Methods

Data source for applying alarm thresholds

Data on both confirmed and suspected cases of meningitis (Fever and neurological symptoms) from 21 March 2010 to 20 March 2012, at daily basis in Hamadan Province, reported through meningitis surveillance to detect alarm threshold levels of meningitis outbreak, was used. Meningitis is considered as notifiable diseases and by definition when a suspected case of meningitis is detected by a health care provider, it must be reported as a clinical case; at which point the surveillance process will begin. Suspected cases of meningitis is defined as individuals who have clinical findings including an illness with sudden onset of fever (> 38.5 °C rectal or 38.0 °C axillary) and one of the following signs: neck stiffness, sudden loss of consciousness or other meningeal sign (neurologic sign). Such cases are reported to upper levels of the surveillance system daily. During the study period, 721 suspected cases of meningitis were reported to the national surveillance system in Hamadan Province.

Methods of alarm thresholds

Absolute values: To obtain the levels of alarm thresholds for fever and neurological symptoms syndrome, the absolute values method (also called standard thresholds) was used. The values ​​recommended by WHO are 5 or 7 cases per 100000 inhabitants per week and for populations under 30000, 3 to 5 cases in one or two weeks 4,5.

Relative increase: Levels of alarm thresholds for fever and neurological symptoms syndrome in relative increase method were set as percentage of increases over a specific period.

Statistical cut off points: Among different methods, for cut off point's method, weekly counts or percent of reported syndromes greater than 90th percentile of historical data is set as alarm thresholds for fever, neurological symptoms and meningitis syndromes.

Upper control limits of exponentially weighted moving average: Exponentially weighted moving average (EWMA) algorithm as an outbreak detection method was introduced in 1959 by Robert, the aim of which was to   monitor mean of products in industrial environments. The EWMA control chart is very effective against small process shifts. In this algorithm, new data take more weights than old data. EWMA statistics is defined by the following recursive equation 6(1).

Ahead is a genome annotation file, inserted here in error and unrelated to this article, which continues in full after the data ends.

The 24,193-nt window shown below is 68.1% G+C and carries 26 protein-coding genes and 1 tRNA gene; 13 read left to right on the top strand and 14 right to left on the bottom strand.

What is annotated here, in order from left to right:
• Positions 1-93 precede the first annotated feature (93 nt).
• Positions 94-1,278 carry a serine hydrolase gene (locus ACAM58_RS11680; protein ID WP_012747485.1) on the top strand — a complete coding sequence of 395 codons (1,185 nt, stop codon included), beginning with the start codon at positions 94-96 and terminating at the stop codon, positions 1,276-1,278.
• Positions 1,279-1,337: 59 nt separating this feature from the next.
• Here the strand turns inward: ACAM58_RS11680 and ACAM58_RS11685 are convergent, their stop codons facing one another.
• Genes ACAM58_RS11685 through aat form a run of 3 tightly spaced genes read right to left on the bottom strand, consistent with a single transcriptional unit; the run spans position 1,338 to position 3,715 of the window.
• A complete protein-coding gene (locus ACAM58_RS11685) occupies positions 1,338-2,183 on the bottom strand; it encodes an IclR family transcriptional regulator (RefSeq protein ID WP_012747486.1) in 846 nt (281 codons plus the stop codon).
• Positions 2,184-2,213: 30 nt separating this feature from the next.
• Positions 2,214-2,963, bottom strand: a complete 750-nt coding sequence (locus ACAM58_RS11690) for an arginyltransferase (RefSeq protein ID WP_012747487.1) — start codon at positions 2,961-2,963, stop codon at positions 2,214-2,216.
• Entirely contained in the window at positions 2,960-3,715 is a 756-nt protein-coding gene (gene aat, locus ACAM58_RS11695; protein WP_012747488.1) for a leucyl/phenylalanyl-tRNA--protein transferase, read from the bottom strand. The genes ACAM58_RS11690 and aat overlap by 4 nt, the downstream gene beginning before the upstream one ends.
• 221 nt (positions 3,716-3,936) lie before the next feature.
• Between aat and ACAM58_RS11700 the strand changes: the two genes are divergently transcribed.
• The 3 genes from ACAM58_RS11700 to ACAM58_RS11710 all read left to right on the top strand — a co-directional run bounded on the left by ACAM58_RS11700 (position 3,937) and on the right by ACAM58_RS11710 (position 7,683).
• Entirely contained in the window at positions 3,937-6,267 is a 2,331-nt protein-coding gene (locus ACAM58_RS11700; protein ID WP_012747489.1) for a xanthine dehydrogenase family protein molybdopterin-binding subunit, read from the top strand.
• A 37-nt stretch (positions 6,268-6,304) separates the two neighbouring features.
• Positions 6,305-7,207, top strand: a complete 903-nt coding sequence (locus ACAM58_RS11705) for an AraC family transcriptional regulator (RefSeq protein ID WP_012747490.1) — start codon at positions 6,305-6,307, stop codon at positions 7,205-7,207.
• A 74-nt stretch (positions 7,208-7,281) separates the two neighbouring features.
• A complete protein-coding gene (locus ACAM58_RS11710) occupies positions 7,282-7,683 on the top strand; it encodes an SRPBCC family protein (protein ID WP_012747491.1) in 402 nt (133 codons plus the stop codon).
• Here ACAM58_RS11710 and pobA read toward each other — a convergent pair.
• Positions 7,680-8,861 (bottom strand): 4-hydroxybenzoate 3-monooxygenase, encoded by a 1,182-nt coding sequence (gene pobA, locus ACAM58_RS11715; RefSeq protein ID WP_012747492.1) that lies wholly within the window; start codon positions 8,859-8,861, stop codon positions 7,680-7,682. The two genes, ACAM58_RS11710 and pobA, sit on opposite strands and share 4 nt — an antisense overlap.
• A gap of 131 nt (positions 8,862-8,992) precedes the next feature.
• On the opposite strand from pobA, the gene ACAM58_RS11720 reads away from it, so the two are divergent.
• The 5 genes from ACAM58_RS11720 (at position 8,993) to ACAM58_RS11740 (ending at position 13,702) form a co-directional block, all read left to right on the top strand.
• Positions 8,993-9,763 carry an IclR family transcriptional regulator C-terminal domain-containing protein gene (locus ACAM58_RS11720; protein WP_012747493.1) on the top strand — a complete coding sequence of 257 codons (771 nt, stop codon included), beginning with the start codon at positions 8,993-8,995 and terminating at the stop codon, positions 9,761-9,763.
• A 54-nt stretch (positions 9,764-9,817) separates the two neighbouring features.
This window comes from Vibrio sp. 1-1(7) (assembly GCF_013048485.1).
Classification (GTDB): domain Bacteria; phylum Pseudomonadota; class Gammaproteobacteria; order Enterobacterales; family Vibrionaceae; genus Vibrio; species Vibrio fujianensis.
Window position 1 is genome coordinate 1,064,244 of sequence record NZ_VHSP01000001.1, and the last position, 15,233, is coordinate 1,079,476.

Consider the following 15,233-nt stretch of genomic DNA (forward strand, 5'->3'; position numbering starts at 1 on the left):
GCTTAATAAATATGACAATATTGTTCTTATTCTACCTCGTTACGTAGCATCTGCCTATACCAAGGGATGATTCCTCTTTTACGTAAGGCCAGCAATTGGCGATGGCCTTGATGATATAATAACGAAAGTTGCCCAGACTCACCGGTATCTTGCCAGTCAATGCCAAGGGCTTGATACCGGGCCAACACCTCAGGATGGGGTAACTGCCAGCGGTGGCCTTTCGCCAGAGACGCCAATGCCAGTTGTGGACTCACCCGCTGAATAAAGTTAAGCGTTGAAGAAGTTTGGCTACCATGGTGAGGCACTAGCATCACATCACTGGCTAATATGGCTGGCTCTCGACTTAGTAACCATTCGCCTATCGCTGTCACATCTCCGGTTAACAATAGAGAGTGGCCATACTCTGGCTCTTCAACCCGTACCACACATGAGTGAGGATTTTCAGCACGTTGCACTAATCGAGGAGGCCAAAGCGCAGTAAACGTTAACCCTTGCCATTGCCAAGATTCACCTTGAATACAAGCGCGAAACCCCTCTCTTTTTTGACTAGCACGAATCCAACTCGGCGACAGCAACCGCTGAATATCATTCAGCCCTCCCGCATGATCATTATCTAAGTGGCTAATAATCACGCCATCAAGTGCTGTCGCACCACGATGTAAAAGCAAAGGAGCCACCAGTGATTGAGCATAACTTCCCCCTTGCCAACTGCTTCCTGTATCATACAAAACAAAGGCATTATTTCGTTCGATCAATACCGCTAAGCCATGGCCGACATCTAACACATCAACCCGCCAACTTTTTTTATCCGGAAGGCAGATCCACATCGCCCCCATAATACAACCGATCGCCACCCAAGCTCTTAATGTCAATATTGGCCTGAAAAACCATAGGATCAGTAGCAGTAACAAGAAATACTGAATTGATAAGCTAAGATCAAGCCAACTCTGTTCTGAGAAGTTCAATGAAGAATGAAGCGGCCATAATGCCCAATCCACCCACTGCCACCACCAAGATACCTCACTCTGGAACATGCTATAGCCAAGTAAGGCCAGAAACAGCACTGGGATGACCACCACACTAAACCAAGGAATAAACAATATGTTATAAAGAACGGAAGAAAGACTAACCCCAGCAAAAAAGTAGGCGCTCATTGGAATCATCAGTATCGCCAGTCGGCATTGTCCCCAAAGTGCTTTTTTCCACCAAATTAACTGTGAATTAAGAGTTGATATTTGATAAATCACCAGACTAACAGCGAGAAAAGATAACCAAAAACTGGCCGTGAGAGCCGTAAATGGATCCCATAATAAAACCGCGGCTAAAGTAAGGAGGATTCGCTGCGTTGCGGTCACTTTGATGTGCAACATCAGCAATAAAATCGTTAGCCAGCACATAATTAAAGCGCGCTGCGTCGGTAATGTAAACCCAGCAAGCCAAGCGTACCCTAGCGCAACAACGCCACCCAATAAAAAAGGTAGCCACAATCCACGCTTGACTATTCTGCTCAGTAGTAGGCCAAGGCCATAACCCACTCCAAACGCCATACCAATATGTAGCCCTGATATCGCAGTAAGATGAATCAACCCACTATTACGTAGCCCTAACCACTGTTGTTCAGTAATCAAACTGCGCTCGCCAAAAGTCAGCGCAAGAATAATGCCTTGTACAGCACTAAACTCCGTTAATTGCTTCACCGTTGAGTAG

EWMAt = λYt + (1 λ) EWMA t 1                (1)

Where, Yt equals the number of suspected cases of meningitis in day, λ is the smoothing parameter for which 0 < λ 1 is typically considered. A good rule of thumb is to use smaller values of λ to detect smaller shifts; EWMAt-1 parameters are estimated at time t-1, a day before the desired time. In this algorithm, the upper limit threshold control, as follows, is intended to be and if that amount is greater than its EWMAt alarm outbreak are announced.

Upper limit control or the threshold level of this statistics is calculated using the following equation (2):

Upper Control Limit=EWMA0+ k× σEWMA                (2)

Where k is the desired confidence interval, in this study we considered the 95% confidence interval. σEWMA is standard deviation of the estimated statistics of EWMA at times t to tn and EWMA0 is the mean of historical data at non outbreak times.

Statistical Analyses

All of applied statistical methods to detection and removing of explainable patterns were computed using the Microsoft Excel Add In software entitled XLSTAT (XLSTAT [computer program]. New York: Addinsoft; 2011).

Results

During the study period, 721 suspected cases of fever and neurological syndrome were reported to the national surveillance system in Hamadan Province. Mean of daily reported cases ranged from daily zero report to 8 cases. Descriptive statistics for fever and neurological symptom syndrome is shown in Table 1.

Absolute values

To detect outbreaks in a population less than 30,000 people, occurrence 3 cases of suspected meningitis per week is considered as the threshold. In a population more than 100,000 five cases per week was considered. During the three-year of study, outbreaks of fever and neurological symptoms were not specified. According to the latest census, the population of the province in 2012 was 1,758,268 people.

Relative increase

Considering the three years of study period from 2010 to 2012, increasing one and a half or two times of cases in a week could be determined as levels of alarm threshold. According to it, there was not seen any outbreak of the disease.

Statistical cut off points